Among the 2017 Brach Eichler Health Care Monitor’s other key findings are:
- While much has been made of the OMNIA Tier program more than half said they have not been affected at all; 40% said they have been negatively impacted.
- Most physicians are billing in network, with 73% reporting this.
- Physicians are bracing for a difficult year ahead, with 53% having an unfavorable or very unfavorable outlook. Only 16% said they had a very favorable or favorable outlook.
- Going into 2018, the majority of physicians (53%) were concerned about reduced reimbursement rates; others cited increased administrative burdens (50%), keeping up with regulations and compliance demands (42%), and increased pressure to give up their independent practice (29%).
- Insurance companies were cited as the primary reason for the healthcare crisis in the U.S. today, with nearly 67% of physicians agreeing. Only 7% said that too many people without insurance was the problem.
“For physicians, the business aspects of practicing medicine have become increasingly important over the past several years,” said Gorrell. “It will be interesting to see what kinds of partnerships emerge as the industry continues to consolidate. He continued, “We anticipate that with greater efficiencies, an even higher standard of care will evolve and ultimately benefit all New Jerseyans.”
Full results of the survey can be found at
About Brach Eichler’s Health Law Practice
Leaders in health care representation, the attorneys at Brach Eichler serve individuals and entities from every corner of the health care industry. The firm’s knowledge across a wide spectrum of issues, including contract negotiations; business sales, purchases, and other alliances; Medicare and other reimbursement issues; corporate and regulatory compliance; and other matters helps the firm’s clients successfully negotiate today’s complex health care environment. The attorneys at Brach Eichler are trusted advisors, working closely with health care providers to address the myriad legal and business issues that arise in the delivery of health care. The firm is known for innovation, flexibility, and a focus on practical solutions. The Chambers USA Guide to America’s Leading Lawyers for Business acknowledges Brach Eichler as having one of the leading health care law practices in New Jersey.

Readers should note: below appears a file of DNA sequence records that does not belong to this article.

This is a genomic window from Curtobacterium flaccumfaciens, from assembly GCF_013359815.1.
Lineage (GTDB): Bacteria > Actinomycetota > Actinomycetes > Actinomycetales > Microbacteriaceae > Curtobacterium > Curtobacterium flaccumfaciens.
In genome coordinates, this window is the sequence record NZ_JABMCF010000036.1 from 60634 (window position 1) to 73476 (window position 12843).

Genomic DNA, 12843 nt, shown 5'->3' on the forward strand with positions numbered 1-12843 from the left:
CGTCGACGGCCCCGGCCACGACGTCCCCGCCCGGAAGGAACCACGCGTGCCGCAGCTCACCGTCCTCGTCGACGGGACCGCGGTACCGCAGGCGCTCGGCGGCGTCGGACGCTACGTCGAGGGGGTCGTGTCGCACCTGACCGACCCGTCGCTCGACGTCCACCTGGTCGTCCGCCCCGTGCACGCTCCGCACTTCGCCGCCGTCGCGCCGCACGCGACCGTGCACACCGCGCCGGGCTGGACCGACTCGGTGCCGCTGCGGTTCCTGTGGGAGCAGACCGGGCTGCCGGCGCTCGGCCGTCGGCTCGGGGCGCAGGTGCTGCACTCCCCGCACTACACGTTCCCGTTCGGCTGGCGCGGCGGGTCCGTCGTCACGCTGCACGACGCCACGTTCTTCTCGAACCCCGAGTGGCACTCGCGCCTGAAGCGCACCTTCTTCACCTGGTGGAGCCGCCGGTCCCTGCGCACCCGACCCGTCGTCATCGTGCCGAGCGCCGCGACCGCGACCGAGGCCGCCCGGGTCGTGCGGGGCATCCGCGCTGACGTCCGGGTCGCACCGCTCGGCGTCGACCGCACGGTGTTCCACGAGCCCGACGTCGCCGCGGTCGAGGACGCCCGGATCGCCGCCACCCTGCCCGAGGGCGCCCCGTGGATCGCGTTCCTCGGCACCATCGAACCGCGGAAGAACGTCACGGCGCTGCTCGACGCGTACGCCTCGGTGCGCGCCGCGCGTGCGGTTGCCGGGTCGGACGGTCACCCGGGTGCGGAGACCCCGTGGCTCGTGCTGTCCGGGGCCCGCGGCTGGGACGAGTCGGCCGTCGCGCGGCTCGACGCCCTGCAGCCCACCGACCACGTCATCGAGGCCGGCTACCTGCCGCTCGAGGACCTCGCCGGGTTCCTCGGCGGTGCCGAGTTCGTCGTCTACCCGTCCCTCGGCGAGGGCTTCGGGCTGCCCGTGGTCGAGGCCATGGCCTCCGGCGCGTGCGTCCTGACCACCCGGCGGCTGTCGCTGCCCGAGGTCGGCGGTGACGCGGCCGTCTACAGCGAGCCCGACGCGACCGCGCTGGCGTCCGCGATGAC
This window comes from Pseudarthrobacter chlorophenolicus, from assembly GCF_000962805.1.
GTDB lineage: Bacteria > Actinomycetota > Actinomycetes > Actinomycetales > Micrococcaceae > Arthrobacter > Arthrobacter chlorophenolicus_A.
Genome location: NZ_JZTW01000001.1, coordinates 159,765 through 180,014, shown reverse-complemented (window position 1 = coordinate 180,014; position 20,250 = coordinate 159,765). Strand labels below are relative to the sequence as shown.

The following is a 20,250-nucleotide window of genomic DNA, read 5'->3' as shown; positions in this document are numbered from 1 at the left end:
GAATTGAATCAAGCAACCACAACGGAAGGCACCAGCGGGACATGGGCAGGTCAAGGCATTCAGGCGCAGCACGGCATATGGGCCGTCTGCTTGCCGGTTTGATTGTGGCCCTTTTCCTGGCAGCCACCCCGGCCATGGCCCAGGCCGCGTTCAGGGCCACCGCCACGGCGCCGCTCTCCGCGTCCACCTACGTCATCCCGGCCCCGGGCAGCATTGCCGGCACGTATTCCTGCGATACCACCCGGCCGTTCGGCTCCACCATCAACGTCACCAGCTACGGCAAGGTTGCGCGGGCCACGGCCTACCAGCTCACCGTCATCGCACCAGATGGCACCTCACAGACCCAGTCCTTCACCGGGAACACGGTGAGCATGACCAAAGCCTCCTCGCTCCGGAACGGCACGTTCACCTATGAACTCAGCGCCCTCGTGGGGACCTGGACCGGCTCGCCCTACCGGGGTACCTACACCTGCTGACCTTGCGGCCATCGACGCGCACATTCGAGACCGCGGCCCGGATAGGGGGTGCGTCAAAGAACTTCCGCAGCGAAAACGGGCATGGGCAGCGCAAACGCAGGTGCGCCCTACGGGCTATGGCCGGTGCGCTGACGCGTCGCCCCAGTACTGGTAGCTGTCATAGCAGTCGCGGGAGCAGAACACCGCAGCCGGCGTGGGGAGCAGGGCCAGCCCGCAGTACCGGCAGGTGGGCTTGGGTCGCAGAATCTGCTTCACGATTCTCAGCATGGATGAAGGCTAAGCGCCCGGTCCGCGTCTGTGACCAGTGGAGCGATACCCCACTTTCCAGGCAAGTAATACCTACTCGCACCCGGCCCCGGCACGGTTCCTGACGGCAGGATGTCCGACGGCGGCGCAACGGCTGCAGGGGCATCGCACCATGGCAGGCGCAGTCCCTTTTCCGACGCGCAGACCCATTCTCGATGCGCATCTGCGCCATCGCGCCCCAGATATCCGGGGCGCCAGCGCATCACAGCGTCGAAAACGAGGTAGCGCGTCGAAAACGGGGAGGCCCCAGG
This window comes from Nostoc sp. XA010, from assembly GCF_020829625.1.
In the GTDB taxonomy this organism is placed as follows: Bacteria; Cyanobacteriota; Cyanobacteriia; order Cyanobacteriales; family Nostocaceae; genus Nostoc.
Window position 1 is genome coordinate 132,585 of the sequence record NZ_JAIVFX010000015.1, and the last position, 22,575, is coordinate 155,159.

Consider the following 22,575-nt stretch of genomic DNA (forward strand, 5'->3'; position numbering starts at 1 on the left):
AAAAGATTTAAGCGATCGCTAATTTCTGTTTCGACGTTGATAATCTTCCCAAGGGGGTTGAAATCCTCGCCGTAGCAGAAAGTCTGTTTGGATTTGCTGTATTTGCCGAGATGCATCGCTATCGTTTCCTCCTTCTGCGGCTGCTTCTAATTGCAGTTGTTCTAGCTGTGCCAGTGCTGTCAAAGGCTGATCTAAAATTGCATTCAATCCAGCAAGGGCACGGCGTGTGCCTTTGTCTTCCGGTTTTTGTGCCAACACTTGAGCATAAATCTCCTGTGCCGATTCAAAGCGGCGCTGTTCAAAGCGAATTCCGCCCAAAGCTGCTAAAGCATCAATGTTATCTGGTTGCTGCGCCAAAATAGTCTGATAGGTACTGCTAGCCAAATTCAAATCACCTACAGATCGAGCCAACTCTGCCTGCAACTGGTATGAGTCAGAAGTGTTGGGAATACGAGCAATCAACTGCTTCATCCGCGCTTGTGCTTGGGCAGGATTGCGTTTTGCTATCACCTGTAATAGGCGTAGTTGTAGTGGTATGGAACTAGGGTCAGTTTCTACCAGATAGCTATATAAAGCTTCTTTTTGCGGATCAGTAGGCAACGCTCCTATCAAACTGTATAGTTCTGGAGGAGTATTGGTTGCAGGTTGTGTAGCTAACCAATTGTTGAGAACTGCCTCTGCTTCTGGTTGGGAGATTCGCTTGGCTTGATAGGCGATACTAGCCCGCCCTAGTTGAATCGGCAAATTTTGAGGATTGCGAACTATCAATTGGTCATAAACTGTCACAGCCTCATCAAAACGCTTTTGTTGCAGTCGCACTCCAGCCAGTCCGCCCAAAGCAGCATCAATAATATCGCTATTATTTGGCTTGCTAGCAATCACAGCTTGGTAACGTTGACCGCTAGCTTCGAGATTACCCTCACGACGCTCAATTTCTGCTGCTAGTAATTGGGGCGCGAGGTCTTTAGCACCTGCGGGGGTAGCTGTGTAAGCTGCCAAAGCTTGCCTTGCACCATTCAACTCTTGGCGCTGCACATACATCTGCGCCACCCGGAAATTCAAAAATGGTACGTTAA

About Brach Eichler LLC
Brach Eichler LLC is a full-service law firm based in Roseland, N.J. With over 70 attorneys, the firm is focused in the following practice areas: Health Law, Real Estate, Litigation, Trusts & Estates, Business Transactions & Financial Services, Personal Injury, Criminal Defense and Government Investigations, Employment Services, Environmental & Land Use, Family Law, Patent, Intellectual Property & Information Technology, Real Estate Tax Appeals, and Tax. Brach Eichler attorneys have been recognized by clients and peers alike in Best Lawyers in America, Chambers USA, and New Jersey Super Lawyers. Visit http://www.bracheichler.com.